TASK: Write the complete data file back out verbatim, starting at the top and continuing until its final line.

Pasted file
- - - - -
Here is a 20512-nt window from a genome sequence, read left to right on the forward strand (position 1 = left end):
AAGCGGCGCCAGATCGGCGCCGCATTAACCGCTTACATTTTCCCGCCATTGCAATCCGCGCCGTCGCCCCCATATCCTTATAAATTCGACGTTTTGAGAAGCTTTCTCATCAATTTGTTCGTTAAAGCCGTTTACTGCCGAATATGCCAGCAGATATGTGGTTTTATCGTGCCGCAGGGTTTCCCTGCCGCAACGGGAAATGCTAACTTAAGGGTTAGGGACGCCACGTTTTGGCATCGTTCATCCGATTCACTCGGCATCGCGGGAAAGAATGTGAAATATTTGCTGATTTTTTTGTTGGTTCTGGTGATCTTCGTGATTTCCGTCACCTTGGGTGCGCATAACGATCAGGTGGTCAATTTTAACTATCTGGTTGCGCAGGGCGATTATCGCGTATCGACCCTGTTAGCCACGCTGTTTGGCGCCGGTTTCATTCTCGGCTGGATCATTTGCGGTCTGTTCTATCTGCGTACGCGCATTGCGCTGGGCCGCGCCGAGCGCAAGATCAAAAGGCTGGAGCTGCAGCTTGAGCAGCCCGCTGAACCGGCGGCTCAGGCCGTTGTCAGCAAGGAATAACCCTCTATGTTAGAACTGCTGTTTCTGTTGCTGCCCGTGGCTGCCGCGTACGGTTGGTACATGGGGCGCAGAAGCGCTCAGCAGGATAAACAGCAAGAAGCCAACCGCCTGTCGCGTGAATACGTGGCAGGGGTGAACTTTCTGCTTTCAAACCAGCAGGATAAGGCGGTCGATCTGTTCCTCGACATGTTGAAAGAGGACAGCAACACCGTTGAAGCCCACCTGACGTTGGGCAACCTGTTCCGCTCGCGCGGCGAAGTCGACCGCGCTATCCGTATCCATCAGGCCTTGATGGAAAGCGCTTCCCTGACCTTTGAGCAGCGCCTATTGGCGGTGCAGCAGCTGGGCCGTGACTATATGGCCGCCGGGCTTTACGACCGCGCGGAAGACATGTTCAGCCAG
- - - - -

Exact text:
Here is a 20512-nt window from a genome sequence, read left to right on the forward strand (position 1 = left end):
AAGCGGCGCCAGATCGGCGCCGCATTAACCGCTTACATTTTCCCGCCATTGCAATCCGCGCCGTCGCCCCCATATCCTTATAAATTCGACGTTTTGAGAAGCTTTCTCATCAATTTGTTCGTTAAAGCCGTTTACTGCCGAATATGCCAGCAGATATGTGGTTTTATCGTGCCGCAGGGTTTCCCTGCCGCAACGGGAAATGCTAACTTAAGGGTTAGGGACGCCACGTTTTGGCATCGTTCATCCGATTCACTCGGCATCGCGGGAAAGAATGTGAAATATTTGCTGATTTTTTTGTTGGTTCTGGTGATCTTCGTGATTTCCGTCACCTTGGGTGCGCATAACGATCAGGTGGTCAATTTTAACTATCTGGTTGCGCAGGGCGATTATCGCGTATCGACCCTGTTAGCCACGCTGTTTGGCGCCGGTTTCATTCTCGGCTGGATCATTTGCGGTCTGTTCTATCTGCGTACGCGCATTGCGCTGGGCCGCGCCGAGCGCAAGATCAAAAGGCTGGAGCTGCAGCTTGAGCAGCCCGCTGAACCGGCGGCTCAGGCCGTTGTCAGCAAGGAATAACCCTCTATGTTAGAACTGCTGTTTCTGTTGCTGCCCGTGGCTGCCGCGTACGGTTGGTACATGGGGCGCAGAAGCGCTCAGCAGGATAAACAGCAAGAAGCCAACCGCCTGTCGCGTGAATACGTGGCAGGGGTGAACTTTCTGCTTTCAAACCAGCAGGATAAGGCGGTCGATCTGTTCCTCGACATGTTGAAAGAGGACAGCAACACCGTTGAAGCCCACCTGACGTTGGGCAACCTGTTCCGCTCGCGCGGCGAAGTCGACCGCGCTATCCGTATCCATCAGGCCTTGATGGAAAGCGCTTCCCTGACCTTTGAGCAGCGCCTATTGGCGGTGCAGCAGCTGGGCCGTGACTATATGGCCGCCGGGCTTTACGACCGCGCGGAAGACATGTTCAGCCAG